Bumbling, bearded magician Merlin takes a young runt under his wing in this pre-King Arthur Disney tale, Sword in the Stone. The sword, planted by an unseen entity, becomes a background device as Merlin shuffles along scrawny, nasally Arthur – nicknamed Wart – on colorfully perilous misadventures.
Disney spruces medieval England with splashes of color and deep line work, a stand out of the studio’s 1960s output. Breaking into an often weary story structure, Merlin’s forgetful guided hand whips Arthur into animal forms to spawn rambunctious, playfully designed sequences of mischief. Arthur’s brutish and adoptive father treats his young one with authoritative gestures, turning the character into an obedient serf.
Merlin’s inadvertent entanglement is meant to brush aside the boy’s tepid shyness, breaking his sheepish shell while pushing relevant messages of acceptance under whimsical animation. Sword in the Stone never settles, blossoming into a flurry of transformations no less technically daunting on pencil & paper than modernized computer routines. Screechy Madam Mim, practitioner of dark magic, clashes with Merlin in wild animal rumbling. Superfluous as the series of jaunty battles may be, they effortlessly pull in younger audiences with their dashes of saturation.
Sword is built on whimsy, a cavalcade of small time gags mixed with running antics involving a starving wolf. If sequences feel idle, a crack or side element step onto Sword’s frame. Running a meager 79-minutes, this is exhaustive animation packed into compact storytelling. Much derives from merely rampaging about without being hunkered down in traditionally minded structure. There is purpose to settling down into three act placement, just not here.
Blending moments of broad joy and menace, Arthur’s harmless escapades are often taken – harshly – into lines of legitimized danger. As a fish, instincts are induced while a ravenous barracuda finds prey in these clumsily unfamiliar creatures. Romping as a squirrel? Flirtatious spring romance, a most dangerous quest indeed.
Sword is blissful in motion, a series of events ultimately hollowed and thrust into the title scenario on accident. Seemingly out of nowhere, Arthur is sprung from his childhood onto a throne of adult responsibilities. Fighting as he may, Arthur’s place was destined. Sword in the Stone rises above sprightly parables instantaneously, a transition we’re all familiar with as elements of work, accountability, and obligation push, even force, juvenile energy into our past. It’s still a worthwhile ride.
Disney’s form of HD animated presentations involves washing prints with digital tools to capture pure, unobstructed animation cells. To date, Disney’s reputation has remain unscathed (if not without controversy), even if their methodology has been weakly exposed, Lady and the Tramp’s Blu-ray filtering source grain with hints of recklessness. Their B-efforts, say Emperor’s New Groove, can run into walls of compression.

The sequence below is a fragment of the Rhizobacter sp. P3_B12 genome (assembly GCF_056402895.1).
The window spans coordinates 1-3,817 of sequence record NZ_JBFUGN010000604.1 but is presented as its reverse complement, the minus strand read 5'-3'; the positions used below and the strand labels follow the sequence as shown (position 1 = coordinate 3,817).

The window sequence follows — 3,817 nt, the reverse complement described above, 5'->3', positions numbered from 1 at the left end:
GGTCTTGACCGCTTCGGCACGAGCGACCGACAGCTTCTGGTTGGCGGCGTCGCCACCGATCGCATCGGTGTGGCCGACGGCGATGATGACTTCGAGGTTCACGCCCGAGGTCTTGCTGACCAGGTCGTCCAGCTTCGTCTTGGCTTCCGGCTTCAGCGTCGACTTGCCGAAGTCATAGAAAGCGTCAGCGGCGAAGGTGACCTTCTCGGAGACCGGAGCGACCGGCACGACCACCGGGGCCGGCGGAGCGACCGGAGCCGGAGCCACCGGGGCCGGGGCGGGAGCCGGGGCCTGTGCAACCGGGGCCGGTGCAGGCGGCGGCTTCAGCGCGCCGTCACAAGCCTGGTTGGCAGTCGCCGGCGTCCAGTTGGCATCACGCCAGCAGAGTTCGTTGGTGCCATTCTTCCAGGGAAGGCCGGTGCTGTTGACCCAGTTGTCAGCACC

But Sword in the Stone? This is inexcusable. Disney, as a whole, has run into quality hiccups before; few will forget the monstrosity of Gangs of New York in its initial print run. It was eventually re-issued and fixed, which is exactly what needs to occur with Sword in the Stone. Appreciation for animation cells has been tossed aside for this mushy, filtered mess which ill-defines lines, roughens up crowds, and smears color blending in an egregious helping of splattered digital tinkering.
Sword’s animation style remains a gem, thick on lines and preserving sketch marks for uniquely open technique. Often, you can barely tell despite premiere AVC encoding. Compression will be held at bay, but crushing effects were completed prior to authoring. Mastering may boast resolution, yet it is worthless as applied to such bloated sights.
Unsightly ringing surrounds line work in almost every shot, inexorable as it impedes on deep, thick coloring. In close, some of these elements may appear natural, while backgrounds hold a decidedly key loss of fidelity. That remains inescapable. Further proof of carelessness can be spotted during squirrel escapades, a few shots appearing to carry remnants of grain half removed.
Comparing Sword in the Stone to perennial Blu-ray whipping boy Gulliver’s Travels would be hyperbole, if not without merit. Those same tools which smeared every ounce of 1939’s rotoscoped classic are in play here, although set to 50% instead of outright suicide mode. Disney’s only remedy is a remaster/reissue, brought up to their lofty standards, done with consumers in mind.
Vocalized introduction brings this DTS-HD 5.1 mix to boisterous life with immediacy, displaying beautiful fidelity and clarity. Sword employs numerous and inconsistent echoes to its dialogue, often shifty in quality with garbled effects near the peak. Differences between music and story chatter are immense, if seemingly detached from this uncompressed surround update.
Mild swells into surround channels and stereos are light on exploiting modern speaker set ups. Loading fronts is enough, with little daring to progress into the surrounds unless absolutely called for. Such limited spread leaves a call for optional mono purity.
Sword in the Stone packs an alternate opening and featurette on music writers The Sherman Brothers in its initial rung of bonuses. Following are two medieval shorts, one with Mickey Mouse, the other featuring Goofy. A chance to sing along with the feature’s clever tunes is included for finality.